Building a Routine(ry) in my Routineless Summer By Selma, A Learning Center Peer Tutor Every summer, I struggle to find a routine that works for me. I feel like every day is unproductive because I don’t have a set schedule … Continued
Category: Tools and Strategies
The one year mark of the pandemic has come and gone, and I’m not sure exactly when or if things will go back to “normal.” However, I do know that I have adapted somewhat to remote school and work. Even though technology governs much of our lives right now, I have found ways I can still use it for good – especially when it comes to physical activity.
After almost a year of remote learning, I finally felt ready to tackle my online classes when the spring semester started. But while I was getting things done in synchronous classes, I was ignoring one of them altogether: Biological Chemistry. Since the course was asynchronous and didn’t have any early deadlines, I prioritized doing assignments for my other classes, while Biological Chemistry went on the back burner.
Sometimes it feels much easier to just ignore academic duties when I feel like something will become overwhelming. I realized very quickly that staying focused while attending a Zoom call made things even more difficult than I anticipated since I could distract myself with things like Netflix or online shopping. To nobody’s surprise, this habit was not allowing me to fully understand the content of my courses, and I was often left scrambling to catch up.
Since my freshman year of college, one thing I have noticed about myself is that I tend to get stressed the day before and the day of an exam. This would often lead to me performing beneath my potential. It ended up being a never-ending cycle. Slowly, throughout my years of college, I have developed small coping methods that have worked for me and might work for you as well!
When I think back on how my study habits have evolved over my time at UNC, there is one key change that had a dramatic effect on how I prepare for exams. During my first semester, I adopted the strategy of reading textbook chapters, notes, and lecture slides over and over again in hopes that somehow this would magically deposit information into my brain. I also did practice problems and practice exams, but I dedicated a large chunk of time to this strategy of obsessively rereading material. It didn’t take very long for me to realize that once the test was put in front of me, almost all of the information that I thought I had retained went straight out the window. I knew that I needed some way to supplement my approach of doing practice problems with a strategy to retain important concepts and information as well.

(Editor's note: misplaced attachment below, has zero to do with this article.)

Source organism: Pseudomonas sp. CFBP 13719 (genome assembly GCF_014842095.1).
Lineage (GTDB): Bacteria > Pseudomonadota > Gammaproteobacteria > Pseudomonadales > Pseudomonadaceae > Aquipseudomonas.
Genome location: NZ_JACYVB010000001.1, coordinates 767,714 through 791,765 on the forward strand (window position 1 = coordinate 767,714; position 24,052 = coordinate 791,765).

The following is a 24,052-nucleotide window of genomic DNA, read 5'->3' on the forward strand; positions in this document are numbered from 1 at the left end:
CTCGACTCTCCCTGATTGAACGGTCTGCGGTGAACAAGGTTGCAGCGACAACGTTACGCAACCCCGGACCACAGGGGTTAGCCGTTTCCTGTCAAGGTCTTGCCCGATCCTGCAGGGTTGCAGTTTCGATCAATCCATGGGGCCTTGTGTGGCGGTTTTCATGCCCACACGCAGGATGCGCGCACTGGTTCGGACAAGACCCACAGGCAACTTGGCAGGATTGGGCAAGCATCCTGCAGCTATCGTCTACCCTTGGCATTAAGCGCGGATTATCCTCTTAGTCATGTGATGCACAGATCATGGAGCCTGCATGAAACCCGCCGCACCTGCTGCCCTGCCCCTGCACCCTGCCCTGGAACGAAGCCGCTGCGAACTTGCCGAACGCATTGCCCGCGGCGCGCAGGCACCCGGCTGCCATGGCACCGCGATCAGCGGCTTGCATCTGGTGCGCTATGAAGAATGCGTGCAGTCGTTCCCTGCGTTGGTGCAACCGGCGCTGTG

This semester, my anatomy course has posed a unique challenge for me. My previous studying methods were not helping me reach the level of understanding needed to excel on the quizzes; instead, I found myself falling into the trap of reading over material in the textbook and feeling a false sense of understanding. I could recognize what I was reading or the diagrams I was examining, but my quiz grades were still less-than-ideal. Frustrated with this pattern, I decided it was time for a change in my studying habits!
I have always felt that, in my life, there is a direct tie between food and focusing. When I get hungry, I have no desire to do my work. If I find myself wanting to stay focused, I know that snacks motivate me. I used to carry at least two in my bookbag with me at all times. Whether I’d sit under a tree outside and eat in-between classes or go to Lenoir with my friends instead, I had a system to stop my hunger and help me focus.
Somewhere in this year of quarantine, I went from just casually using social media to being a full on addict. Between Snapchat, Twitter, Youtube, and Instagram, my attention span was totally shot as notifications, dings, and buzzes pulled me away from class, homework, and even sleep. After a few months, I’d become a master at logging onto Zoom calls with half my attention and getting by with only half a night’s rest.